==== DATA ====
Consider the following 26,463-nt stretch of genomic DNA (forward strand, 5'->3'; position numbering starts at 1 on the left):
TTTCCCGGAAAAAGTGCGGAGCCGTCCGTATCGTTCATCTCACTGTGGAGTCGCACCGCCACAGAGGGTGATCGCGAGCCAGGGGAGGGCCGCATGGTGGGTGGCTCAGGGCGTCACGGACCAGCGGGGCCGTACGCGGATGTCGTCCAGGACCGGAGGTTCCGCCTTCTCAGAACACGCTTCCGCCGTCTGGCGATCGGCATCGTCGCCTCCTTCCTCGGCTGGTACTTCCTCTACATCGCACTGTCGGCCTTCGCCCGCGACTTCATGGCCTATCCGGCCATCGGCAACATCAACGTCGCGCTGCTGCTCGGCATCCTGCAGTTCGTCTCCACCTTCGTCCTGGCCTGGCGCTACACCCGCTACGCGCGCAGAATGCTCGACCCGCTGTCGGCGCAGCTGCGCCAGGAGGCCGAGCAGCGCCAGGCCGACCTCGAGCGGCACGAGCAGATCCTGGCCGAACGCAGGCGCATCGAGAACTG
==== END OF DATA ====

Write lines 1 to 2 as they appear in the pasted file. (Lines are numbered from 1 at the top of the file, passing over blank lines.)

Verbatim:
Consider the following 26,463-nt stretch of genomic DNA (forward strand, 5'->3'; position numbering starts at 1 on the left):
TTTCCCGGAAAAAGTGCGGAGCCGTCCGTATCGTTCATCTCACTGTGGAGTCGCACCGCCACAGAGGGTGATCGCGAGCCAGGGGAGGGCCGCATGGTGGGTGGCTCAGGGCGTCACGGACCAGCGGGGCCGTACGCGGATGTCGTCCAGGACCGGAGGTTCCGCCTTCTCAGAACACGCTTCCGCCGTCTGGCGATCGGCATCGTCGCCTCCTTCCTCGGCTGGTACTTCCTCTACATCGCACTGTCGGCCTTCGCCCGCGACTTCATGGCCTATCCGGCCATCGGCAACATCAACGTCGCGCTGCTGCTCGGCATCCTGCAGTTCGTCTCCACCTTCGTCCTGGCCTGGCGCTACACCCGCTACGCGCGCAGAATGCTCGACCCGCTGTCGGCGCAGCTGCGCCAGGAGGCCGAGCAGCGCCAGGCCGACCTCGAGCGGCACGAGCAGATCCTGGCCGAACGCAGGCGCATCGAGAACTG